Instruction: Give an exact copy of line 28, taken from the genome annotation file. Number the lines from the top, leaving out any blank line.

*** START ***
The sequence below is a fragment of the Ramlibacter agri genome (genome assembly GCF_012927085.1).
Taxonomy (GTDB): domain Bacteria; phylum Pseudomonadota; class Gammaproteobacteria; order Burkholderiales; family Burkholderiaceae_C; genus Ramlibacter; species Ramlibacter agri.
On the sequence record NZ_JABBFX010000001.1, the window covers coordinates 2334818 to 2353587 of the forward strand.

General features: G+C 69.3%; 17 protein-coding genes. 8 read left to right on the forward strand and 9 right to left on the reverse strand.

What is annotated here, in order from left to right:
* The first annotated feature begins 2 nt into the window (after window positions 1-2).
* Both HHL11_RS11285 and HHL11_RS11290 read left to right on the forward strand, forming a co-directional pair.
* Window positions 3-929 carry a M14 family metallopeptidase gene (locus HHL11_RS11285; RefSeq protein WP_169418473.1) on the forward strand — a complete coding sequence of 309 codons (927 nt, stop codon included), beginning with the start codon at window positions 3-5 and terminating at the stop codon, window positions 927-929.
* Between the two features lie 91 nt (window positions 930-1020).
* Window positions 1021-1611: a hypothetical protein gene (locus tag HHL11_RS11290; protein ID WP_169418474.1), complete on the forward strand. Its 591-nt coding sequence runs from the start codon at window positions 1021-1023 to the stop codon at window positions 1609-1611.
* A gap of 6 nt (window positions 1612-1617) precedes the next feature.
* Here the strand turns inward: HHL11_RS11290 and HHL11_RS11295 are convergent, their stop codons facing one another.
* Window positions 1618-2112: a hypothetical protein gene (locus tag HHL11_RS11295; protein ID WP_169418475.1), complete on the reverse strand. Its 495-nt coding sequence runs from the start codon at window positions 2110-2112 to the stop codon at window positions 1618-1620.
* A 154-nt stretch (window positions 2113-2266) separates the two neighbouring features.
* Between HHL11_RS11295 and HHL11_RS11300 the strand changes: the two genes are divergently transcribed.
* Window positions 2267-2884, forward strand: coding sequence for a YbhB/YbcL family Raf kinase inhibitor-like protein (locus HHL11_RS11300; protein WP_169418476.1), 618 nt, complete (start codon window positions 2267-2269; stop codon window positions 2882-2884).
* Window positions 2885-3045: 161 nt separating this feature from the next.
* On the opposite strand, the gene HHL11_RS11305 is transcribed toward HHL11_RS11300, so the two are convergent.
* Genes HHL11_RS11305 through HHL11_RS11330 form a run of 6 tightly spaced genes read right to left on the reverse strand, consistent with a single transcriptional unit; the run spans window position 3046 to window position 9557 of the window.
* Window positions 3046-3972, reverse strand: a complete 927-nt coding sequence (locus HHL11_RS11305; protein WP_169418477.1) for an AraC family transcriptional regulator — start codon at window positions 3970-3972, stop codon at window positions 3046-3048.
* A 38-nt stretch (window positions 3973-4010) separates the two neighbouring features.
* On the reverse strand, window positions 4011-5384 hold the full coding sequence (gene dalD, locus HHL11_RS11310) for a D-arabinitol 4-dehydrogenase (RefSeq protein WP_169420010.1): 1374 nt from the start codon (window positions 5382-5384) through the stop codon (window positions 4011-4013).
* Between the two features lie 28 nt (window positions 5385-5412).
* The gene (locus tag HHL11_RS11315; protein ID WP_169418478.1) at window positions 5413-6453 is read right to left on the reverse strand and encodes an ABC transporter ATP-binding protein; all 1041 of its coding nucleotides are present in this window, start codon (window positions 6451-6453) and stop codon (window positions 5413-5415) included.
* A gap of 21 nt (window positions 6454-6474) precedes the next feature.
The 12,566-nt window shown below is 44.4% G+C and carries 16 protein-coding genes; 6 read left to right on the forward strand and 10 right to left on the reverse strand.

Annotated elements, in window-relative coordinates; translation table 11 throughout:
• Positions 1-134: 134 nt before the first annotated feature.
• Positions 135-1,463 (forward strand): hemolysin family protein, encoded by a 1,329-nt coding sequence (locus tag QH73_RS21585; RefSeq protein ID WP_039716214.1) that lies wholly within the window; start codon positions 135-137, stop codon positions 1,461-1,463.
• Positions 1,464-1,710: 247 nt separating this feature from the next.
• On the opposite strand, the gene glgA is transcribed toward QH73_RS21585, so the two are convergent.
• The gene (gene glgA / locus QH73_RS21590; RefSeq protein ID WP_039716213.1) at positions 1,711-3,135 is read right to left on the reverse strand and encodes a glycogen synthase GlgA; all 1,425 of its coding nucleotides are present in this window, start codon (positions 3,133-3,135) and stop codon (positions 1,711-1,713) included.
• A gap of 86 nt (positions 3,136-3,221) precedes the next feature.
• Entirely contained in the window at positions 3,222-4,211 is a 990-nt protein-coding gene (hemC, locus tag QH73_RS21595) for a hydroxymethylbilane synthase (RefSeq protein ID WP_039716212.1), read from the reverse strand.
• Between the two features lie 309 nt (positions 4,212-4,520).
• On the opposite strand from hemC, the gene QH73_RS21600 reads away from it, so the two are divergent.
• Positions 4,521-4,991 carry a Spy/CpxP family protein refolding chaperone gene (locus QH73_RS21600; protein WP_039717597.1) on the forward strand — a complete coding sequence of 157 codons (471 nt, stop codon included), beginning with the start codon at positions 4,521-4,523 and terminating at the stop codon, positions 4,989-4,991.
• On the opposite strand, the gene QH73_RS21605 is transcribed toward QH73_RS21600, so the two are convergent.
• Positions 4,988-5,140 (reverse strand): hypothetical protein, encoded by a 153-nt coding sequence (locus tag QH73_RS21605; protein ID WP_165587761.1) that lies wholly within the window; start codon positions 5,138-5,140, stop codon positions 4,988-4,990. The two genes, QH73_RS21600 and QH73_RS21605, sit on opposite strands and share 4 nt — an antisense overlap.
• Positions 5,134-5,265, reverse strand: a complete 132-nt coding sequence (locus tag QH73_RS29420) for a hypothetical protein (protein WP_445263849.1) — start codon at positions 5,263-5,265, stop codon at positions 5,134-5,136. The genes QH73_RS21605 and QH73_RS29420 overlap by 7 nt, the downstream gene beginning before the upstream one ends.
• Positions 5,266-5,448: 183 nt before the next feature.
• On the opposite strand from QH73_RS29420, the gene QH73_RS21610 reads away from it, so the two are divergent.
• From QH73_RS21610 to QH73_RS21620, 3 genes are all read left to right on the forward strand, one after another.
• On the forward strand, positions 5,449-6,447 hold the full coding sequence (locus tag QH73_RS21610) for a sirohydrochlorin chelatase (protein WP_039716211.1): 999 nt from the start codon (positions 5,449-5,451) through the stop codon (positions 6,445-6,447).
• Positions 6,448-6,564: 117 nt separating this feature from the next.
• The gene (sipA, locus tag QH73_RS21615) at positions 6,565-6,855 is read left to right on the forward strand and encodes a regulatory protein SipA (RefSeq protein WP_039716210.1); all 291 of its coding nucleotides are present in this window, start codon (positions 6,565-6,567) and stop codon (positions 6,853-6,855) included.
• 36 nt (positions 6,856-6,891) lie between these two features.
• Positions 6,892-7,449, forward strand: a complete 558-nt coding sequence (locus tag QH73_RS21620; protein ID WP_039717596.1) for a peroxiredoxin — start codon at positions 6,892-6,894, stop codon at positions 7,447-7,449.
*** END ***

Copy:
• Positions 1-134: 134 nt before the first annotated feature.